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In ACS applied materials & interfaces ; h5-index 147.0

As constructing hardware technology is widely regarded as an important step toward realizing brain-like computers and artificial intelligence systems, the development of artificial synaptic electronics that can simulate biological synaptic functions is an emerging research field. Among the various types of artificial synapses, synaptic transistors using an electrolyte as the gate electrode have been implemented as the high capacitance of the electrolyte increases the driving current and lowers operating voltages. Here, transistors using maltose-ascorbic acid as the proton-conducting electrolyte are proposed. A novel electrolyte composed of maltose and ascorbic acid, both of which are biocompatible, enables the migration of protons. This allows the channel conductance of the transistors to be modulated with the gate input pulse voltage, and fundamental synaptic functions including excitatory postsynaptic current, paired-pulse facilitation, long-term potentiation, and long-term depression can be successfully emulated. Furthermore, the maltose-ascorbic acid electrolyte (MAE)-gated synaptic transistors exhibit high mechanical endurance, with near-linear conductivity modulation and repeatability after 1000 bending cycles under a curvature radius of 5 mm. Benefitting from its excellent biodegradability and biocompatibility, the proposed MAE has potential applications in environmentally friendly, economical, and high-performance neuromorphic electronics, which can be further applied to dermal electronics and implantable electronics in the future.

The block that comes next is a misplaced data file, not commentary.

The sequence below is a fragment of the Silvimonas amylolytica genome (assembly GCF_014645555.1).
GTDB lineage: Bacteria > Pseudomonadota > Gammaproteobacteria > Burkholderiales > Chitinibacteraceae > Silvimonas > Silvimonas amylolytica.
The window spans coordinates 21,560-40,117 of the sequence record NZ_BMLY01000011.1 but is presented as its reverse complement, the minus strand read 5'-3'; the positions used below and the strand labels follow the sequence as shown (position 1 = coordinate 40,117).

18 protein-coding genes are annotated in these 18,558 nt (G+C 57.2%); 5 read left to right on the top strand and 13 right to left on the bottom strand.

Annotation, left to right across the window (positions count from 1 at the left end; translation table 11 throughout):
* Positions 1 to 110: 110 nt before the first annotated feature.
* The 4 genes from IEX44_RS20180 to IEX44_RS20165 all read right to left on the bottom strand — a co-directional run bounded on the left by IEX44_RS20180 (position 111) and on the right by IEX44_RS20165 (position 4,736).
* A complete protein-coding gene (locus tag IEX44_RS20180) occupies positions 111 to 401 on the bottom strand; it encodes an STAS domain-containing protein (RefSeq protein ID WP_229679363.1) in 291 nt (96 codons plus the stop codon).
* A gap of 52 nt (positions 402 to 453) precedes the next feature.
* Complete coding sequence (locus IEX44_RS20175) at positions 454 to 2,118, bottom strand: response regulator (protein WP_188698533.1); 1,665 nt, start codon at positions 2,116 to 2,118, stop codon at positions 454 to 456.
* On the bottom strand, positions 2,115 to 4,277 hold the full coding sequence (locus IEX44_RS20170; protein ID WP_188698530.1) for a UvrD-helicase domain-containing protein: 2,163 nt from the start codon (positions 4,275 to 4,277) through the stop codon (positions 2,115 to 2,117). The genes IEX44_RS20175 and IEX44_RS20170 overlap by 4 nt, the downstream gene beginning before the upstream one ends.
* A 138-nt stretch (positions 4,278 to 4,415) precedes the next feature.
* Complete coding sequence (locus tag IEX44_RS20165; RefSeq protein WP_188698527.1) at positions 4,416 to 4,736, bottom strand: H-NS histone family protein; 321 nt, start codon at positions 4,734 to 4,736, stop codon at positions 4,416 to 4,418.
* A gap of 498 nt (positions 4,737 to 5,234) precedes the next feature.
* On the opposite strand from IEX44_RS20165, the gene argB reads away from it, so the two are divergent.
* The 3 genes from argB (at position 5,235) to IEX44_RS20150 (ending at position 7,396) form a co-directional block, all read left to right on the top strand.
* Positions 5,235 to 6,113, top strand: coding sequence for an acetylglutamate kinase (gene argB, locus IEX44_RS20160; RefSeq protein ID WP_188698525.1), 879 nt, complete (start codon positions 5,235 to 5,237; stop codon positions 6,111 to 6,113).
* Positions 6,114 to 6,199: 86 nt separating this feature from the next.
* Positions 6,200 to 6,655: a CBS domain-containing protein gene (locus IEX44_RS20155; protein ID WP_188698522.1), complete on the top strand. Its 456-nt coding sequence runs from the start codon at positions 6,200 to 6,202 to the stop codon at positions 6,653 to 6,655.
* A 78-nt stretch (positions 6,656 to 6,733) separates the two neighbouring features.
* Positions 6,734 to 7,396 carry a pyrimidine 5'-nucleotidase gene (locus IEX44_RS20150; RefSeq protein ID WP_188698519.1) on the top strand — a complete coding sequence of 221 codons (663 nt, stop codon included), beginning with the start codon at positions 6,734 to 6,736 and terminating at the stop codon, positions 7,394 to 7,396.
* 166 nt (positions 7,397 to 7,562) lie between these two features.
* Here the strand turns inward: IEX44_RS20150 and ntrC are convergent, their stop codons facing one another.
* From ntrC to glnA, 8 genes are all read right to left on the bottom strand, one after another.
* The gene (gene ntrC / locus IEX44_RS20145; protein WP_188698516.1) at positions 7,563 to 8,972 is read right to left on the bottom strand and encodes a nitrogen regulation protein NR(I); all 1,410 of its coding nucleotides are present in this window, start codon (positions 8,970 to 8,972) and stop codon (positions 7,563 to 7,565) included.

Qin Wei, Kang Byung Ha, Kim Hyun Jae


artificial synapse, ascorbic acid, indium tin oxide, maltose, synaptic transistor